Sacha Kljestan was chosen fifth in the 2006 MLS SuperDraft (out of New Jersey's own Seton Hall University) by Chivas USA. After making 114 appearances and scoring 15 goals (in the MLS regular season) with Chivas, he transferred to Belgian side, Anderlecht in mid-2010. Over five seasons, Kljestan made 132 appearances, tallying 18 goals. Cue 2015.
How it all went down: newly crowned RBNY head coach, Jesse Marsch, traded midfielders Eric Alexander and Ambroise Oyongo to the Montreal Impact in exchange for the #1 allocation position and Felipe Martins. With that #1 pick, Kljestan was signed by the New York Red Bulls. Kljestan would be the middle man of the attacking midfield in RBNY's 4-2-3-1 formation.
After Marsch stated he wanted to choose the best guys for the team, it didn't appear that way. He coached Martins in Montreal and was the assistant for the USMNT when Kljestan played: the new signings could be seen as coach's favorites, and lesser players than the squad had lost in a turbulent post-season. Good players, sure - but not necessarily the sort of signings a fan base universally embraces from the moment their names appear on the roster.
Let's set the scene. Kljestan came from a good team in Europe that made UEFA Champions League while he played for them. He was not the truly big name the Red Bulls had made a habit of acquiring, but he was the biggest name picked up in the off-season, with international caps and Champions League pedigree. So he faced perhaps the greatest expectations of any of RBNY's off-season signings. The club gave up a lot to get him, he was an accomplished pro: all eyes on Sacha.
And it was assumed that Kljestan would make a quick transition back into MLS since he had played here before. But things did not go as planned.
After beginning the season unbeaten in six games, the Red Bulls were on a three-game losing streak by Week 16. RBNY had a bye in Week 15, so you think that would give time for Kljestan to focus and lead the team back to winning ways.... wrong. During the Week 16 matchup with the Vancouver Whitecaps, Kljestan earned a straight red card in the 10th minute. The Red Bulls would go on to lose that game 2-1.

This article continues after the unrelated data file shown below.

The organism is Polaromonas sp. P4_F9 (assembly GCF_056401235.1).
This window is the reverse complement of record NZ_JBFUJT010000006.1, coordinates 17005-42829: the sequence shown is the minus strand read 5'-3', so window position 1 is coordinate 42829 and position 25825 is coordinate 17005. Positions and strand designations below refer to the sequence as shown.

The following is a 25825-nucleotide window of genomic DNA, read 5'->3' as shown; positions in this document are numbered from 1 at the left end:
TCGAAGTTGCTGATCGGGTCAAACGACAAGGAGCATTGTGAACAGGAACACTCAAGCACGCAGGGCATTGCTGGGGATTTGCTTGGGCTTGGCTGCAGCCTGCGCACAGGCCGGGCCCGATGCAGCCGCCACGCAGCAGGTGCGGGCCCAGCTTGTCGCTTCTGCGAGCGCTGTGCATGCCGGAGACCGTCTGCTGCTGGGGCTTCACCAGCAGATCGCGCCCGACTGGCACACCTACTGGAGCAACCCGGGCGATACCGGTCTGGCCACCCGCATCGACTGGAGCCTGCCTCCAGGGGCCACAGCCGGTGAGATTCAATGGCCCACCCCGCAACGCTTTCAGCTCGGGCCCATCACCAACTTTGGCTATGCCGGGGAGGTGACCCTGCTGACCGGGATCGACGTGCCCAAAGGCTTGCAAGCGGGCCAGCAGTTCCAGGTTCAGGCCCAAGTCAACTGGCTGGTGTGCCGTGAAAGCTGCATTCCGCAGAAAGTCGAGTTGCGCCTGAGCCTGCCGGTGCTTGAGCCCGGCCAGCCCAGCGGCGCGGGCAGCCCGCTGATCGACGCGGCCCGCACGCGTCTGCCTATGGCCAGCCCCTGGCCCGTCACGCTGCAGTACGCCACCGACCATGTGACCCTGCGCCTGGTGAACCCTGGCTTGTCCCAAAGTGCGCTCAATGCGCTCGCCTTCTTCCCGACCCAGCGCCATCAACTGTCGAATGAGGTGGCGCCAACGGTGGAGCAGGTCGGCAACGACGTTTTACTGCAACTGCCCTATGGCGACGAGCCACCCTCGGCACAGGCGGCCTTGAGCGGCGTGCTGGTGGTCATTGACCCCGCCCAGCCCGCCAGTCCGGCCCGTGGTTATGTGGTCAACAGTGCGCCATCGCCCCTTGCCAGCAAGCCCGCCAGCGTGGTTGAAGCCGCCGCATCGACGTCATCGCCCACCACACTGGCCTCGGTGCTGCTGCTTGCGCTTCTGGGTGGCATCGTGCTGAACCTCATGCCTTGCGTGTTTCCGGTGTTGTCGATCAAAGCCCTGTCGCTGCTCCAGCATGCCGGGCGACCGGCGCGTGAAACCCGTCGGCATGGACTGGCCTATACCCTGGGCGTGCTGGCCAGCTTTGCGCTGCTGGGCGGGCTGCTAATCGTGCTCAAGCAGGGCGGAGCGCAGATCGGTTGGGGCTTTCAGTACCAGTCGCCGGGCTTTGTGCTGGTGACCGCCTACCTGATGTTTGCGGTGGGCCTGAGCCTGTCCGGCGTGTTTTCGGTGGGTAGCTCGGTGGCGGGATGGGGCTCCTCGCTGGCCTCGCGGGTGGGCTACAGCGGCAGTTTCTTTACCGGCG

Before we move forward in the season. Let's consider how Kljestan performed through this point in the season: after 14 games, he only had 2 goals and 1 assist. Diving deeper into MLS Fantasy stats, he was only scoring 3.71 points per game (you get 1 point for appearing in a game, and another point for playing 60 minutes). So he really wasn't doing too much with his time on the field to excite the Fantasy stat-keepers.
He only served two crosses into the box up to this point in the season. TWO! He also had 40 CBAI (clearances, blocks and interceptions). So he was busy, just not in the way traditionally associated with a player in what is traditionally thought of as the #10 spot: the central attacking midfield role, the archetypal play-making position. His fantasy value increased and decreased slightly, but he started the season at $9.0M and was still sitting at $9.0M after the red card.
He served his one-game suspension in the first half of Week 17, when RBNY beat Real Salt Lake 1-0. Kljestan returned to the XI in the second half of Week 17 against new rivals, New York City FC. Not only did the Red Bulls win the match 3-1, but Kljestan grabbed two assists. The rest of the season is history and the Red Bulls have another Supporter's Shield in their trophy case.
Now, let's look at Kljestan's stats over the final 19 games: 6 goals, 13 assists. What a huge improvement. And his fantasy points per game more than doubled from 3.71 to 7.84. His two crosses ballooned to 43. His CBAI was at 40 the first 14 games; over the final 19 games it was 35. That's significant because CBAI is a DEFENSIVE statistic. Kljestan was creating assists and crosses, contributing more offensively. He didn't put himself in position to record as many CBAI. Leave that to Dax McCarty, Martins, Matt Miazga and Damien Perrinelle.
It has been suggested Kljestan plays a dual role for RBNY: he is part of the core attacking quartet up front, but he is also the advanced destroyer, the defensive vanguard, helping the Red Bulls control space and possession by keeping their opponents under pressure as close to their own goal as can be achieved. The Fantasy stats suggest the dual role was perhaps more like two different roles: largely a defensive contributor in the first half of the season; a vital attacking contributor for the second half of the year.
Part of that might be him and the team settling in to the tactical plan. Part of it is undoubtedly because he took over set-piece duties from Felipe Martins and penalty kicks from Bradley Wright-Phillips in mid-season. Part of it might just be Sacha, stepping up to meet the expectations loaded on him at the start of the year.
In those 19 games after the red card, his fantasy value skyrocketed from $9.0M to $10.7M. For comparison, Bradley Wright-Phillips scored 17 goals this season and his value only went from $10.5M to $11.4M. Kljestan scored 201 fantasy points to BWP's 180. Both scores were good enough for them to feature on this season's Fantasy Best XI.
So... Thank you Ali Curtis and Jesse Marsch for all it took to get Sacha Kljestan. He has been an important factor in the Red Bulls' success. Hopefully he'll continue his ways all the way through MLS Cup.